The Picture of Dorian Gray is a mesmerizing read dominated by two amazing personalities. Dorian Gray is certainly interesting, but I was much more impressed by his friend and mentor Lord Henry Wotton. Dorian is a perfectly nice, well-meaning young man when we first meet him in the studio of the painter Basil Hallward. Hallward in fact is so drawn to the youth that he draws his greatest inspiration from painting him and just being with him. It is the influence of Hallward's friend Lord Henry which leads to Gray's downfall. There are few characters in literature as decadent, witty, and somehow enchanting as Lord Henry. He is never at a loss for words, fatalistic observations of life and people, sarcastic philosophical musings, and brilliantly devious ideas. Among his world of social decadents and artistic do-nothings, his charm remains redoubtable and highly sought-after. Gray immediately falls under his spell, soon devoting himself to living life to its fullest and enjoying his youth and beauty to the utmost. He solemnly wishes that he could remain young and beautiful forever, that Hallward's exquisite picture of him should bear the marks of age and debauchery rather than himself. To his surprise and ultimate horror, he finds his wish fulfilled. Small lines and creases first appear in the portrait, but after he cruelly breaks the heart of an unfortunate young actress who then takes her own life, the first real signs of horror and blood manifest themselves on his portrait. His love for the ill-fated Sibyl Vane is a sordid, heartbreaking tale, and it marks the culmination of his descent into debauchery. He frequents opium dens and houses of ill repute, justifying all of his worst actions to himself, while the influence of Lord Henry continues to work its black magic on his soul. He hides his increasingly grotesque portrait away in an upstairs room, sometimes going up to stare at it and take pleasure in the fact that it rather than he bears the stains of his iniquities. In time, his obsession with his secret grows, and he is constantly afraid that it will be discovered by someone. For eighteen years he lives in this manner, moving among the members of his society as a revered figure who magically retains his youth, but eventually he begins to see himself as he really is and to curse the portrait, blaming its magic for his miserable life of ill-begotten pleasures and loss of moral character. The final pages are well-written, and the climax is eminently satisfying.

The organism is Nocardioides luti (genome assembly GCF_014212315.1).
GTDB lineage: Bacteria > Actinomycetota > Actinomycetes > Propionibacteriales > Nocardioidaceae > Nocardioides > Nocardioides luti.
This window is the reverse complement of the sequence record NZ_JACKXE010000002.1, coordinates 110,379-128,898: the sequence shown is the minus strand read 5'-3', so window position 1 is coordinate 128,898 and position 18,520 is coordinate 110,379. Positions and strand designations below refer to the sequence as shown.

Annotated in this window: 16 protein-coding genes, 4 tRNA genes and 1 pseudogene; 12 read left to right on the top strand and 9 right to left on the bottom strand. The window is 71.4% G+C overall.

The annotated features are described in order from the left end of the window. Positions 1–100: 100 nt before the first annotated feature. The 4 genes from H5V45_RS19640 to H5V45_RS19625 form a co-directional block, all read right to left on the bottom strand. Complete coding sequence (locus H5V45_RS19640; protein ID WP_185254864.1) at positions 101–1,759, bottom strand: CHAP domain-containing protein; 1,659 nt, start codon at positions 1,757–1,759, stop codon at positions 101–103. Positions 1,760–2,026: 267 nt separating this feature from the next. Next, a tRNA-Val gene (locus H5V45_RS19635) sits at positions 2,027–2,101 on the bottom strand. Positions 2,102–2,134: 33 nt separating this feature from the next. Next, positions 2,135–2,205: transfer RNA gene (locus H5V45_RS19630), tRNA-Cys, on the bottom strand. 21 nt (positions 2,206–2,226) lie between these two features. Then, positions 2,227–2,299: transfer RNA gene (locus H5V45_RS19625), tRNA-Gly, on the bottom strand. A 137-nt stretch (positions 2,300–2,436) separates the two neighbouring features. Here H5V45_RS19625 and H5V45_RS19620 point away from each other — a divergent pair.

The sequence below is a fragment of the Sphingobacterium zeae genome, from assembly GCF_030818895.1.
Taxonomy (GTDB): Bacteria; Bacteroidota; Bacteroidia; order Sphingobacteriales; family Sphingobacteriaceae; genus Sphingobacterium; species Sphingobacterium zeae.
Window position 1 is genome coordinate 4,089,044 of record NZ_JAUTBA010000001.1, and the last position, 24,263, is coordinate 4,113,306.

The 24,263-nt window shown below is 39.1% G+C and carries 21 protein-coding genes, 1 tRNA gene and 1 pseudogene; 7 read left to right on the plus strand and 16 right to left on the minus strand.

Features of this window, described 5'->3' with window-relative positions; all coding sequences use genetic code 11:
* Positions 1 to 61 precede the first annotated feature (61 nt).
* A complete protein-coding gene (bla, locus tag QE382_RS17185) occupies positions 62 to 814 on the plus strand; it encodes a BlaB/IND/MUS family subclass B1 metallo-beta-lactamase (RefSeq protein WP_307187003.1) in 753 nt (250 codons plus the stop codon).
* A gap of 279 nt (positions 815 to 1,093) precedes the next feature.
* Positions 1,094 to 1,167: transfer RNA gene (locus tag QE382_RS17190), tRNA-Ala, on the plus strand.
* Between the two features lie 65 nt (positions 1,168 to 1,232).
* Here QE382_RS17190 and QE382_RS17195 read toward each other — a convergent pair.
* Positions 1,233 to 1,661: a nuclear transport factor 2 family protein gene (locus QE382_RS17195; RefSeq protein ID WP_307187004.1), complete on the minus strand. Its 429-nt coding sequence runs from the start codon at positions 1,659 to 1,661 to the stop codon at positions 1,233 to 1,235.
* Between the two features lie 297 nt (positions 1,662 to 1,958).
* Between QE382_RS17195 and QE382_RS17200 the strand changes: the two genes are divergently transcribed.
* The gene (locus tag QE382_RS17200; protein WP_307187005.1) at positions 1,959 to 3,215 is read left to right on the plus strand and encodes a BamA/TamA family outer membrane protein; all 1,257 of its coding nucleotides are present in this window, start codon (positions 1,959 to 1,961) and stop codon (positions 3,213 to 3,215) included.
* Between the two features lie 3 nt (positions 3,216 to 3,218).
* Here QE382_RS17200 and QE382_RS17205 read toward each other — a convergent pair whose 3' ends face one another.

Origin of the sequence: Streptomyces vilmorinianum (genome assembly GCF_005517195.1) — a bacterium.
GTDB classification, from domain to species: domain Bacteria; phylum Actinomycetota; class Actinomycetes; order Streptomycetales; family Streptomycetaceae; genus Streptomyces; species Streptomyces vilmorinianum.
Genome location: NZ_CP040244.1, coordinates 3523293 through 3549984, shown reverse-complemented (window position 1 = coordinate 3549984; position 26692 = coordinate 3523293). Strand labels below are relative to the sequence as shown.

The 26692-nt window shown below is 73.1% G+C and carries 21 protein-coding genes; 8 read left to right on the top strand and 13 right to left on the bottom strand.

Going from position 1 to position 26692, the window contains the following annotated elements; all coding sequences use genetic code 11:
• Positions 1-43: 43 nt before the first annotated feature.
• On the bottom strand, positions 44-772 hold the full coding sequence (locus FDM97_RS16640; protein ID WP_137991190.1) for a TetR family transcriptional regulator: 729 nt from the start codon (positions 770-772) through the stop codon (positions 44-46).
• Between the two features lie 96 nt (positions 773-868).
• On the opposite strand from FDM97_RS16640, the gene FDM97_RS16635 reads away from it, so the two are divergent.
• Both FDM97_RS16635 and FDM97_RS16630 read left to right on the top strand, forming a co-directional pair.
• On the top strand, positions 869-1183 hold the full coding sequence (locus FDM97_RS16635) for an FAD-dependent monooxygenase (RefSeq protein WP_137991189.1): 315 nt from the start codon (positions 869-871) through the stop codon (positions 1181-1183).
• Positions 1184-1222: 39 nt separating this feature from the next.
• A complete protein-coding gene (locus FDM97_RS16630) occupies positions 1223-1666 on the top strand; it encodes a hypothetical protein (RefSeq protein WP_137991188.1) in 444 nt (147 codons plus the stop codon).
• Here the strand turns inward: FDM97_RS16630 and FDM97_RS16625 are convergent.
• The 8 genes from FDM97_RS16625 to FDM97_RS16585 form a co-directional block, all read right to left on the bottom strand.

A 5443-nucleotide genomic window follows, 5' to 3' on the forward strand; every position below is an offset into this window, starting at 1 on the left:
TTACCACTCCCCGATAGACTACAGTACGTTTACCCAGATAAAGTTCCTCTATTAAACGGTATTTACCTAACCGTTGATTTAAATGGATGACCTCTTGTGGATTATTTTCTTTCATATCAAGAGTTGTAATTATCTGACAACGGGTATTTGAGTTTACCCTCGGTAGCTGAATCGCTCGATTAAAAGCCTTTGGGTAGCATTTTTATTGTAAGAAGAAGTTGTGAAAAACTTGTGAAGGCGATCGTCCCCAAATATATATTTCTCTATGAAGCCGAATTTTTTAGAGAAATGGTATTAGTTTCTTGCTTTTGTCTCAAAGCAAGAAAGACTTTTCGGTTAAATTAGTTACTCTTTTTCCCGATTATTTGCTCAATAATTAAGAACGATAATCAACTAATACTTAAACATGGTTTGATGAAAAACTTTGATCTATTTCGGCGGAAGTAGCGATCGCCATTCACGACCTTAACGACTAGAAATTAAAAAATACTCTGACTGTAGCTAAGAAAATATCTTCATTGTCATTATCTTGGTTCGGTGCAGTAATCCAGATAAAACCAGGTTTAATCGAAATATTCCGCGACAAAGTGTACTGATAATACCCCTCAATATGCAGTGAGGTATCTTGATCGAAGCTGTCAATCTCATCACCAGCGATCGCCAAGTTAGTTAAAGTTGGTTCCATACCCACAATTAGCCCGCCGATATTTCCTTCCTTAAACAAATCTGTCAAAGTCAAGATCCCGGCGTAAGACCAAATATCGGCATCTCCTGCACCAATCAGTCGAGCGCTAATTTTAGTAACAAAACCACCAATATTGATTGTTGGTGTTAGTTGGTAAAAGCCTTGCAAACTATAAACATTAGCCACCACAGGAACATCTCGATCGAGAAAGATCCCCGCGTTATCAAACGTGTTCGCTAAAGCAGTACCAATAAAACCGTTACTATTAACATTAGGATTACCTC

Exhibiting the undeniable influence of the French Decadence movement of the late 19th century, this wonderful novel serves as a morality play of sorts. One can understand why its unique nature upset a British society emerging from the social constraints of Victorianism, but this reader is hard pressed to see why this novel proved so damaging to Wilde's eventual imprisonment and punishment. Dorian Gray is no hero, nor does his ultimate internal struggles and yearnings for rebirth inspire one to engage in the sort of life he himself eventually came to regret. The only "dangerous" character in this novel is Lord Henry; his delight in working his evil influence on others as a type of moral experiment and the silver-tongued charm he exploits to aid him in such misbegotten quests have the potential to do harm to a vulnerable mind such as that of Dorian Gray. Lord Henry's evil genius makes him much more interesting than his disciple Dorian Gray. By today's standards, this book is not shocking, and indeed it is much more dangerous to censor work such as this than it is to read it. This book in eminently quotable, and it still manages to cast a magical spell over readers of this day and age. Quite simply, The Picture of Dorian Gray deserves a place on the shelf of the world's greatest literature.